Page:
Since a few years ago, when I realized that I vastly preferred traveling with my friends versus traveling solo, almost all of my travel has been with other people. I'm fortunate to have a group of friends who are really good travelers, but that's not always the case.
If you aren't sure whether you're good at traveling with others or not, here are some guidelines that you can use.
Make sure that your goals for the trip are the same as the other person's. One of the times I felt I wasn't a great travel companion was when I went to Morocco with a good friend of mine. He had a normal job and was taking vacation, but for me it was part of my normal life. So when we got there he wanted to go out and do fun things, but I wanted to spend half the time working.
I felt bad because I knew I was putting a damper on his trip. We had a good trip overall, but in retrospect I think I should have set expecations before agreeing to the trip or cleared my schedule.
While it's good advice to always be positive in everyday life, it's even more important while traveling. Even if you go off and do some of your own things while traveling, you will be cooped up with whomever your travel partner is. If you are positive and open-minded, the energy of your trip will be really good. If your partner has to keep your spirits up, it's an unfair drag on them.
Similarly, be a little bit willing to do things your travel mates want to do, even if they're not exactly your favorite things. This will create an expansive atmosphere. On a recent trip with my friend Leo, I ate at several vegan restaurants, even though I wouldn't have done so if I was there by myself. And he ate at some restaurants where he had limited options. These small sacrifices create a much bigger benefit of making travel effortless for both people.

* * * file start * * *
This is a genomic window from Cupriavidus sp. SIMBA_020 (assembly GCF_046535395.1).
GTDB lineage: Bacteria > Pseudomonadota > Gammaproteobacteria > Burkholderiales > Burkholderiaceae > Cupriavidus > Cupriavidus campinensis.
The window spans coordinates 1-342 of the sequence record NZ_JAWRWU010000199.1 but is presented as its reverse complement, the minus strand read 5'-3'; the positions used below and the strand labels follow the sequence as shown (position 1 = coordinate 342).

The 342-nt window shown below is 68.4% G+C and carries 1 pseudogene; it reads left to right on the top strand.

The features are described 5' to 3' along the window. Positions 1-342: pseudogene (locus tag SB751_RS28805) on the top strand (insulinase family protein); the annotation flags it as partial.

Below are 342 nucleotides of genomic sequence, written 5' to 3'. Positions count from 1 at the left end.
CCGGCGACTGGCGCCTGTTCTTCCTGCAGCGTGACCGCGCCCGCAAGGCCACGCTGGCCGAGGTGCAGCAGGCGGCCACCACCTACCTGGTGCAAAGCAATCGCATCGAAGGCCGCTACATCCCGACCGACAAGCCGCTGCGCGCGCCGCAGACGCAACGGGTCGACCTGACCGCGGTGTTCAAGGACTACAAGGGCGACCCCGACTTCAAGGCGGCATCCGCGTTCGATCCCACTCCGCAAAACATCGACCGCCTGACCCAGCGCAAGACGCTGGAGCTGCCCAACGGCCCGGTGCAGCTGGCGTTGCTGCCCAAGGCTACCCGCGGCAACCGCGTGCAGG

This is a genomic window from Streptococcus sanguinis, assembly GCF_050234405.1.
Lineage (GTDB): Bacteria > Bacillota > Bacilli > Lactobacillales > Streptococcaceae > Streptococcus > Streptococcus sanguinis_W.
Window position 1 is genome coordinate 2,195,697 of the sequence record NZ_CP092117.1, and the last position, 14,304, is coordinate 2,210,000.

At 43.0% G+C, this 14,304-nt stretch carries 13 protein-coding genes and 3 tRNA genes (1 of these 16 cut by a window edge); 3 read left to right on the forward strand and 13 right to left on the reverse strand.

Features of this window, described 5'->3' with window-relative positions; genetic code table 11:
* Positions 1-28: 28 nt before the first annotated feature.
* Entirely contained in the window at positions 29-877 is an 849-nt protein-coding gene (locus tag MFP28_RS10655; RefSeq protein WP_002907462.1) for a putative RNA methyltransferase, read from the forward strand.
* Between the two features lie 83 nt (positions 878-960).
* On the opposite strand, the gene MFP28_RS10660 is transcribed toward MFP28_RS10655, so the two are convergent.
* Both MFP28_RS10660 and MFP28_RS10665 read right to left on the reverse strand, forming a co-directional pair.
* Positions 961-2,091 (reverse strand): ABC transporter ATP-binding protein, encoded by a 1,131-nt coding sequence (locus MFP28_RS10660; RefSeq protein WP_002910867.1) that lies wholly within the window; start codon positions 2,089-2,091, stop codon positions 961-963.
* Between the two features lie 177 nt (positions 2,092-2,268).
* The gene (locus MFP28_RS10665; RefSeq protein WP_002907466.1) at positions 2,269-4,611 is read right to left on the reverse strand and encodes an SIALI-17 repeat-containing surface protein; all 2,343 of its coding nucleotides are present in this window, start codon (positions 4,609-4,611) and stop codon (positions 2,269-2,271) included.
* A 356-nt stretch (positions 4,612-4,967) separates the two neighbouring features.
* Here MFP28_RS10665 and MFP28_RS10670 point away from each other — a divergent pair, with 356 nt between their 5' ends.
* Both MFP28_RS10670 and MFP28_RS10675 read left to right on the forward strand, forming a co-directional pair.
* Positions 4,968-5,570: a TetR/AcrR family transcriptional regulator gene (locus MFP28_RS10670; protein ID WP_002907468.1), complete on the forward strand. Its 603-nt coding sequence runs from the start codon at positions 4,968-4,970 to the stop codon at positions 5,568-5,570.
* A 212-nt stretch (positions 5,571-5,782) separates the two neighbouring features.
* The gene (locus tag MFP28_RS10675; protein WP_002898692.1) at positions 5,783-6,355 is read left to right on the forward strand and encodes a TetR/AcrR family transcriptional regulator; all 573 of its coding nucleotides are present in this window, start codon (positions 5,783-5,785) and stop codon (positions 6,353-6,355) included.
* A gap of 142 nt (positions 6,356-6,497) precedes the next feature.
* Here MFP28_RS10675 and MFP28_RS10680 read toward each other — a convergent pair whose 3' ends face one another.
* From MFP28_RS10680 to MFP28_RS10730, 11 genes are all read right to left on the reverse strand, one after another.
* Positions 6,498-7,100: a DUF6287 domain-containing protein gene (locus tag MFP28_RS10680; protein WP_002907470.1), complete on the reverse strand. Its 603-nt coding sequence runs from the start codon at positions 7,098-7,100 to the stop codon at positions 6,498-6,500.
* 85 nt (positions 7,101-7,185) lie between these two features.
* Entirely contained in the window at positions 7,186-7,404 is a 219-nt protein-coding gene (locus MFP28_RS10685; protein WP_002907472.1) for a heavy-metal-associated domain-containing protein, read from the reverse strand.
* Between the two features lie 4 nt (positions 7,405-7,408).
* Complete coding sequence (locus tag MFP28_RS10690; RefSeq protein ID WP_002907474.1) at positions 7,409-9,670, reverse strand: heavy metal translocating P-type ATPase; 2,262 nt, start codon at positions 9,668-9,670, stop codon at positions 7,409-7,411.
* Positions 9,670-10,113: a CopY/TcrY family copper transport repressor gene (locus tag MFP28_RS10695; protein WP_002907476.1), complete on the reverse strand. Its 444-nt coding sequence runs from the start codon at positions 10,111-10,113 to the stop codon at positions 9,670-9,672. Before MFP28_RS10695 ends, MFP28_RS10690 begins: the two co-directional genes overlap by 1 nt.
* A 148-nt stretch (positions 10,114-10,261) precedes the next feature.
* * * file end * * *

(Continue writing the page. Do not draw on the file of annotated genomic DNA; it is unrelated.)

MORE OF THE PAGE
The best travel groups tend to involve some specialization. One person takes care of figuring out accomodations and the other one figures out transportation. Or one person finds restaurants and the other organizes activities. At the very least, make an effort to contribute to the work of going on a trip. And if you aren't contributing, don't complain about what the other person comes up with.
Focus on spending time together, but don't be afraid to do stuff by yourself too. Depending on where you and your travel mates fall on the spectrum between introversion and extraversion, it's sometimes nice to have some time alone.
Traveling by yourself can be great, but traveling with a friend or a group of friends multiplies the benefit of travel. Besides seeing new places or getting deeper into a culture, you are also spending quality time and building shared experiences with your friends. Just make sure to be a good travel buddy.
Photo is of my friends Lucas, Daria, and Todd on a recent trip through Taiwan. How cool is that train car?
TYNAN. I AM PRETTY SURE SOMEONE MONITORS THESE POSTS, TO SOME DEGREE. WE WOULD LIKE TO SEE THE DESCRIBED PHOTO PLEASE.
Isaac is correct. I cannot see the photo in the email, OR here. And since you said the train car is really cool, I would like to see it please.
Here's what's going on with Life Nomadic. The site still isn't ready, but it's getting close. I also said that it was close a month ago, so take that with a grain of salt.